“This website provides approximate nutrition information for convenience and as a courtesy only. Nutrition data is gathered primarily from the USDA Food Composition Database, whenever available, or otherwise other online calculators.”
Course:Breakfast, Brunch, Dinner, Hungover food, Lunch, Street Food
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Kottu roti is made with a type of flatbread called “Godhambara roti” or “Godamba roti” (which is also called roti canai, which originates from Malaysia, or the flakier cousin – paratha, from India), that is shredded and then mixed with vegetables, meat and eggs (or not, for a vegetarian or vegan option) and aromatic ...Where is Kothu parotta famous? ›
This street food is popular in Kerala and Tamil Nadu. Madurai in Tamil Nadu is famous for its special style of kothu. Even fast-food joints have now joined the Kothu parotta bandwagon. As with any Indian street food, you'll find numerous variations.What is the origin of Kottu Rotti? ›
It is generally considered that it originated as street food in the eastern Tamil regions of Trincomalee or Batticaloa in the 1960s/1970s, as an inexpensive meal for the lower socio-economic classes. The basic rotti is made of Gothamba flour, a flour made out of a variety of grains-referring to the white flour.What is the origin of kothu roti? ›
Kothu or Kothu Roti originated in Batticaloa, in the Eastern parts Sri Lanka during the early 70s by the local tamil people. Siva Yalpanam and 757 others like this. Kothu was originated from Kattankudy, a Tamil speaking Muslim populated township in eastern Sri Lanka.What is the most famous Sri Lankan dish? ›
Kottu. Kottu is one of the national dishes of Sri Lanka, a favorite among locals and tourists throughout the country. It employs crucial elements of national Sri Lankan cuisine: roti flatbread, aromatic spices, crispy vegetables, and tasty meat. Each kottu is prepared individually on a hot griddle.What is Sri Lanka famous dish? ›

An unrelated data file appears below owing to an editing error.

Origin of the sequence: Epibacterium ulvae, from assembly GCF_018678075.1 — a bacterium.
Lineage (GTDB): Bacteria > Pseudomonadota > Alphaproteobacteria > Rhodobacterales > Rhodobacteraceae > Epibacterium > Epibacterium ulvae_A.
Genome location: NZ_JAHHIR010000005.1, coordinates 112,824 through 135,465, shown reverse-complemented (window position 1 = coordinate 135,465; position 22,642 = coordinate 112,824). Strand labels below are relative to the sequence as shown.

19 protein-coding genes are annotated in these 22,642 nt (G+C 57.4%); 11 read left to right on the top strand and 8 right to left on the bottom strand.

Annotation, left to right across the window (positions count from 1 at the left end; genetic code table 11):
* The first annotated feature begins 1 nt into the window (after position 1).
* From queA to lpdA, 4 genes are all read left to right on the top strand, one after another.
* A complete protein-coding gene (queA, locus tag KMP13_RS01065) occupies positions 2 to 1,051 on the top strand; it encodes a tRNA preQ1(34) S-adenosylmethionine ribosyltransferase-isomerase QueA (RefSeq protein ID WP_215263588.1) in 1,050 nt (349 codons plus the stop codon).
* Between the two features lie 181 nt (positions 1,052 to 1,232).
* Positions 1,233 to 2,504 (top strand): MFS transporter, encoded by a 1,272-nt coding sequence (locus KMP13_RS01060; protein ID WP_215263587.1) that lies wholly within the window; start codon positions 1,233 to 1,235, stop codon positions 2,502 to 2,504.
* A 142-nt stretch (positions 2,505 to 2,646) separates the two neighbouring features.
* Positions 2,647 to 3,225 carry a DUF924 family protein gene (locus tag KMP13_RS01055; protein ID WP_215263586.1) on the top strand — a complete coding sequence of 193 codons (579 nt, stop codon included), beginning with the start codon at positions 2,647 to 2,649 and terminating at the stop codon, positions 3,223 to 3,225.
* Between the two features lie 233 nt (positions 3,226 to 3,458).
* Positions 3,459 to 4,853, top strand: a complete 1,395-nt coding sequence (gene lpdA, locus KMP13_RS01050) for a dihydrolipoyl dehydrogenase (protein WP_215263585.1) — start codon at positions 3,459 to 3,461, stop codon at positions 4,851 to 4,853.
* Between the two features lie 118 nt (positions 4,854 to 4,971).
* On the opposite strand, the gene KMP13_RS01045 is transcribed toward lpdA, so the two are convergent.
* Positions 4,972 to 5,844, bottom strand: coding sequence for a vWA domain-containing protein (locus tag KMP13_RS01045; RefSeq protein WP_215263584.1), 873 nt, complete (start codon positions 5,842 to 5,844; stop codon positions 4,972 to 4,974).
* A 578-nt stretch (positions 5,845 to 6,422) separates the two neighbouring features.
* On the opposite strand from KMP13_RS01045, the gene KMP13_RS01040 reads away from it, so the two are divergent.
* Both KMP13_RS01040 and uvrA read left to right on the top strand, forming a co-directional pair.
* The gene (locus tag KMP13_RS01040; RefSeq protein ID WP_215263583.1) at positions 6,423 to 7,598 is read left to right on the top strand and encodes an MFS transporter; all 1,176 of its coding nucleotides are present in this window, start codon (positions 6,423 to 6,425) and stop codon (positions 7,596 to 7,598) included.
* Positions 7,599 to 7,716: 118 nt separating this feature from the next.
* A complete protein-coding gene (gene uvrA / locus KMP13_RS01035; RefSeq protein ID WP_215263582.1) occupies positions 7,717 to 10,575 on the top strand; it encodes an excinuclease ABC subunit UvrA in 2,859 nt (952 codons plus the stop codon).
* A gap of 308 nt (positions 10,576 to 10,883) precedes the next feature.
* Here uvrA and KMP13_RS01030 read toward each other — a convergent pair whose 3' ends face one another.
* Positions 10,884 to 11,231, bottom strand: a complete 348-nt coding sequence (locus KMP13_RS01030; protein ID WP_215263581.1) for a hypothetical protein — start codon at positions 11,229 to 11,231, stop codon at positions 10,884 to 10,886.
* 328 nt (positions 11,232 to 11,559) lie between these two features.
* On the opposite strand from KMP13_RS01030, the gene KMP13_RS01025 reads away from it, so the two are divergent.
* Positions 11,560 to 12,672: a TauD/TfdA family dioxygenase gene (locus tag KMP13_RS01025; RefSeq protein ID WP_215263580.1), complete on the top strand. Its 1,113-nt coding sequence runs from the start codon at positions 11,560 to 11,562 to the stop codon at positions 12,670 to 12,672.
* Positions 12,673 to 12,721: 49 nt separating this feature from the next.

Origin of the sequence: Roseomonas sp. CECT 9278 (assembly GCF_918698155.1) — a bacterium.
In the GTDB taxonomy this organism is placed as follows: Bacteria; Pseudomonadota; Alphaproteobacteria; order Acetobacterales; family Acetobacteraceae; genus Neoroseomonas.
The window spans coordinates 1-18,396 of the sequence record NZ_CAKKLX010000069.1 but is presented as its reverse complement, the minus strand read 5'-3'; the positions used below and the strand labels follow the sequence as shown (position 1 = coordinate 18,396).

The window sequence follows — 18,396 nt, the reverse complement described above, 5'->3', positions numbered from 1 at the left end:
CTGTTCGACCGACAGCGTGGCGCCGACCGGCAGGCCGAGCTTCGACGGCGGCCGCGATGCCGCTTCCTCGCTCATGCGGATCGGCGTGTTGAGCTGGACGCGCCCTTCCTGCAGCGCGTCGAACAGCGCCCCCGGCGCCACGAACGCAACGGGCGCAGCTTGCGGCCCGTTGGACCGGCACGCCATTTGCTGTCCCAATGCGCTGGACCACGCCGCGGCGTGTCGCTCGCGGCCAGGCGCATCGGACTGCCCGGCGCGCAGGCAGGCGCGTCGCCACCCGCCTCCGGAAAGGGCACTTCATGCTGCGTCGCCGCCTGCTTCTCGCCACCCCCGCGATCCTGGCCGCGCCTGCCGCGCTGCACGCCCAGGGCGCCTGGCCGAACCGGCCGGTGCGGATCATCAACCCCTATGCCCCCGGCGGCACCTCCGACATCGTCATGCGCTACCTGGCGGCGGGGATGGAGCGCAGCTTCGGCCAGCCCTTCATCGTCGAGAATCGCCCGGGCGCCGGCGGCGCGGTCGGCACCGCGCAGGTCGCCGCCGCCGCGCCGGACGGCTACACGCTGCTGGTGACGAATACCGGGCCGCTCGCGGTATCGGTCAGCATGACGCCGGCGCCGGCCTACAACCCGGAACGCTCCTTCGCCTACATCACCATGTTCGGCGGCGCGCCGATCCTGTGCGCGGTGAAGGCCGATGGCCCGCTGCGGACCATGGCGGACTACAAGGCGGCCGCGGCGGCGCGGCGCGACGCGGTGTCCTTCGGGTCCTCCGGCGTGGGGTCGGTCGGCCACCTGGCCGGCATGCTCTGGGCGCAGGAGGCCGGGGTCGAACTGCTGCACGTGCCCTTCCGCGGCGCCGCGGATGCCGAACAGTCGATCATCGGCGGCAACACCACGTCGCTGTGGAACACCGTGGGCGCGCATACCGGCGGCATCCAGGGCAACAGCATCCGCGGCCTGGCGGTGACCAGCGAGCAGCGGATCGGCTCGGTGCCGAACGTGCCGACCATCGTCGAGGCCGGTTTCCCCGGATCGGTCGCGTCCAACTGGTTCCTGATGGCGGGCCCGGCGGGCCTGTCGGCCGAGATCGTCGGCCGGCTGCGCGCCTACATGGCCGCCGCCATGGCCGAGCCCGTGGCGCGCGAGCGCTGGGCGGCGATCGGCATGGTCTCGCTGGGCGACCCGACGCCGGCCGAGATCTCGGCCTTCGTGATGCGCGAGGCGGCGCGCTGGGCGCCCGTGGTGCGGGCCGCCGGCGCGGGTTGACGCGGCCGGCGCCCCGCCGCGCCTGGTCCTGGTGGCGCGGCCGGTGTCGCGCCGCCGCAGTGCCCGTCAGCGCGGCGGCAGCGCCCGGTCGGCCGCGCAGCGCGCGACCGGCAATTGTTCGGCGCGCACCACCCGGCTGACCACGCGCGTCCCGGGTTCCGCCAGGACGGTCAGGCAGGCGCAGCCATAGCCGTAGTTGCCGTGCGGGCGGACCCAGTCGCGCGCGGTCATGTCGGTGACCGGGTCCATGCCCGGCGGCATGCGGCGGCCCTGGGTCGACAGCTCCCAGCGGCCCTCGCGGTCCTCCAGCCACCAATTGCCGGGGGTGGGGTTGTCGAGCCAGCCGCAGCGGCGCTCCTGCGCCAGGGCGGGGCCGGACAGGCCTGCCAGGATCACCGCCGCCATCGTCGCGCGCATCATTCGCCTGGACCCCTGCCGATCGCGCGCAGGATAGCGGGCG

Parippu (dhal curry)
Parippu, or dhal curry, is the most common curry in all of Sri Lankan cuisine, a staple in any restaurant or household. Masoor dhal (split red lentils) are first rinsed and boiled until soft.
Kottu translates from Sinhalese as chopped, and this hugely popular Sri Lankan street food consists of chopped up roti (a type of flatbread), stir-fried with chicken, vegetables and egg.Is kothu roti Tamil or Sinhalese? ›
It is difficult to pinpoint the origins of this dish, although most sources claim that Kothu originated in the eastern Tamil regions of Trincomalee or Batticaloa in the 1970s. Gradually, it was also adopted by the Sinhalese, ironically making this dish something common that both communities came to love.Is kothu roti healthy? ›
Is kothu roti/koththu parotta healthy food? Yes, it is a healthy food, if you make this at home only. Because in restaurants, mostly they use low-quality oil and sometimes they use rotten vegetables.What does kottu taste like? ›
Since beef curry is always cooked with lots of spices, beef kottu also has a spicy taste. It's an ideal dish for people who like beef, with lots of meat and plenty of heat. Therefore, it suits best for spicy food lovers. Sometimes beef is devilled, sometimes it's curry.
Kottu or koththu roti simply means chopped bread in Sri Lanka's local language Sinhala.What is kottu flour in english? ›
That's because kuttu ka atta, also known as buckwheat, is loaded with wholesome health benefits. In fact, it contains nutrients that can boost your well-being with regular consumption.Is kottu spicy? ›
A spicy one-dish vegetarian dinner with curry flavors. Vegetable kottu roti is traditional Sri Lankan street food.What is Sri Lankan roti made of? ›
Simple version – Flour + shredded coconut, mixed with water or coconut milk. Proper version – Flour + shredded coconut + chopped onions and green chilies (green chillies or green peppers), mixed with water or coconut milk.What is the origin of chicken roti? ›
My Roti Place chef and co-founder Karthik Kumar says that the roti, a flatbread originating from India, has travelled around the world resulting in many variations.Is kottu Sri Lankan or indian? ›
Kottu translates from Sinhalese as chopped, and this hugely popular Sri Lankan street food consists of chopped up roti (a type of flatbread), stir-fried with chicken, vegetables and egg.What are Sri Lankan famous biscuits? ›